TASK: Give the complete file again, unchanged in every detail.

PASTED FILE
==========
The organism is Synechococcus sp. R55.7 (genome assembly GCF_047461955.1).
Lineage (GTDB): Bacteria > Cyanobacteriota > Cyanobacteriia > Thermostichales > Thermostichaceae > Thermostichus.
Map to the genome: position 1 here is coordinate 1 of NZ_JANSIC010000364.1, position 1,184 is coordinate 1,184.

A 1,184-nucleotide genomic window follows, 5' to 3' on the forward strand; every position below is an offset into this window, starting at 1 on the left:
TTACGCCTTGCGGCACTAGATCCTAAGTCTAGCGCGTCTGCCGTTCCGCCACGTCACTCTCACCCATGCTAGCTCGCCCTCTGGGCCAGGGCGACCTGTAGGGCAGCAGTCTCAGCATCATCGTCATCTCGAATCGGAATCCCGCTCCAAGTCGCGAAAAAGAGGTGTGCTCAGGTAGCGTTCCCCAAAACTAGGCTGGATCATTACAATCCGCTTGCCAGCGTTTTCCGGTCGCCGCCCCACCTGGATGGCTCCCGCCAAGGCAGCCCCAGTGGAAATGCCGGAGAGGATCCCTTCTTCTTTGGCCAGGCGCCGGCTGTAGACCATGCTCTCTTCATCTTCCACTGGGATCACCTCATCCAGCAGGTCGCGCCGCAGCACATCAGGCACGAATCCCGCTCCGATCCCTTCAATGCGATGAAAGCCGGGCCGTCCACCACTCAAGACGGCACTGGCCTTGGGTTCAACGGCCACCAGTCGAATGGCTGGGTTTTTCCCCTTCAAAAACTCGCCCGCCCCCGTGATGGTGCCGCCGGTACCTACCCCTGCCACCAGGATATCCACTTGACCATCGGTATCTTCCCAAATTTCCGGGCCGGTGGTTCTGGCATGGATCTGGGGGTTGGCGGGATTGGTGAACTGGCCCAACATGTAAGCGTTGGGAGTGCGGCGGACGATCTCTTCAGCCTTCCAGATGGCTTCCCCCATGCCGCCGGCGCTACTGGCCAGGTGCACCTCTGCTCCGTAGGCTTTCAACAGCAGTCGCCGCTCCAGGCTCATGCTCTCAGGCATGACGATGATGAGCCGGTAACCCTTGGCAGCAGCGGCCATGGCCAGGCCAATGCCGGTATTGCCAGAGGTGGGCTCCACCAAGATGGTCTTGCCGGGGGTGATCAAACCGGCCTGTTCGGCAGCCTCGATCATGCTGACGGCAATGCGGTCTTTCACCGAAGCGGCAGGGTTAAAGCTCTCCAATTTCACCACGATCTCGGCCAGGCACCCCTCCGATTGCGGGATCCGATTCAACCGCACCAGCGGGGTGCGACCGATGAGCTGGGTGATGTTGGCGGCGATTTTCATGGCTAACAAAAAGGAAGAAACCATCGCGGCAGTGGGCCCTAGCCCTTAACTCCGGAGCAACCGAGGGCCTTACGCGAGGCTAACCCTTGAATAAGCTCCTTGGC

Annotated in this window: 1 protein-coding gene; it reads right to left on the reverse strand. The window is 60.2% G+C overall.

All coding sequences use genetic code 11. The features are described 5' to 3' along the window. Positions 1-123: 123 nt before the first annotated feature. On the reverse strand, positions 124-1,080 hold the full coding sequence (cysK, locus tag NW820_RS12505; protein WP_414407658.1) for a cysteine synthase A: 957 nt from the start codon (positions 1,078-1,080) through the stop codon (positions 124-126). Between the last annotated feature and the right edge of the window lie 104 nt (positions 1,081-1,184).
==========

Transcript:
The organism is Synechococcus sp. R55.7 (genome assembly GCF_047461955.1).
Lineage (GTDB): Bacteria > Cyanobacteriota > Cyanobacteriia > Thermostichales > Thermostichaceae > Thermostichus.
Map to the genome: position 1 here is coordinate 1 of NZ_JANSIC010000364.1, position 1,184 is coordinate 1,184.

A 1,184-nucleotide genomic window follows, 5' to 3' on the forward strand; every position below is an offset into this window, starting at 1 on the left:
TTACGCCTTGCGGCACTAGATCCTAAGTCTAGCGCGTCTGCCGTTCCGCCACGTCACTCTCACCCATGCTAGCTCGCCCTCTGGGCCAGGGCGACCTGTAGGGCAGCAGTCTCAGCATCATCGTCATCTCGAATCGGAATCCCGCTCCAAGTCGCGAAAAAGAGGTGTGCTCAGGTAGCGTTCCCCAAAACTAGGCTGGATCATTACAATCCGCTTGCCAGCGTTTTCCGGTCGCCGCCCCACCTGGATGGCTCCCGCCAAGGCAGCCCCAGTGGAAATGCCGGAGAGGATCCCTTCTTCTTTGGCCAGGCGCCGGCTGTAGACCATGCTCTCTTCATCTTCCACTGGGATCACCTCATCCAGCAGGTCGCGCCGCAGCACATCAGGCACGAATCCCGCTCCGATCCCTTCAATGCGATGAAAGCCGGGCCGTCCACCACTCAAGACGGCACTGGCCTTGGGTTCAACGGCCACCAGTCGAATGGCTGGGTTTTTCCCCTTCAAAAACTCGCCCGCCCCCGTGATGGTGCCGCCGGTACCTACCCCTGCCACCAGGATATCCACTTGACCATCGGTATCTTCCCAAATTTCCGGGCCGGTGGTTCTGGCATGGATCTGGGGGTTGGCGGGATTGGTGAACTGGCCCAACATGTAAGCGTTGGGAGTGCGGCGGACGATCTCTTCAGCCTTCCAGATGGCTTCCCCCATGCCGCCGGCGCTACTGGCCAGGTGCACCTCTGCTCCGTAGGCTTTCAACAGCAGTCGCCGCTCCAGGCTCATGCTCTCAGGCATGACGATGATGAGCCGGTAACCCTTGGCAGCAGCGGCCATGGCCAGGCCAATGCCGGTATTGCCAGAGGTGGGCTCCACCAAGATGGTCTTGCCGGGGGTGATCAAACCGGCCTGTTCGGCAGCCTCGATCATGCTGACGGCAATGCGGTCTTTCACCGAAGCGGCAGGGTTAAAGCTCTCCAATTTCACCACGATCTCGGCCAGGCACCCCTCCGATTGCGGGATCCGATTCAACCGCACCAGCGGGGTGCGACCGATGAGCTGGGTGATGTTGGCGGCGATTTTCATGGCTAACAAAAAGGAAGAAACCATCGCGGCAGTGGGCCCTAGCCCTTAACTCCGGAGCAACCGAGGGCCTTACGCGAGGCTAACCCTTGAATAAGCTCCTTGGC

Annotated in this window: 1 protein-coding gene; it reads right to left on the reverse strand. The window is 60.2% G+C overall.

All coding sequences use genetic code 11. The features are described 5' to 3' along the window. Positions 1-123: 123 nt before the first annotated feature. On the reverse strand, positions 124-1,080 hold the full coding sequence (cysK, locus tag NW820_RS12505; protein WP_414407658.1) for a cysteine synthase A: 957 nt from the start codon (positions 1,078-1,080) through the stop codon (positions 124-126). Between the last annotated feature and the right edge of the window lie 104 nt (positions 1,081-1,184).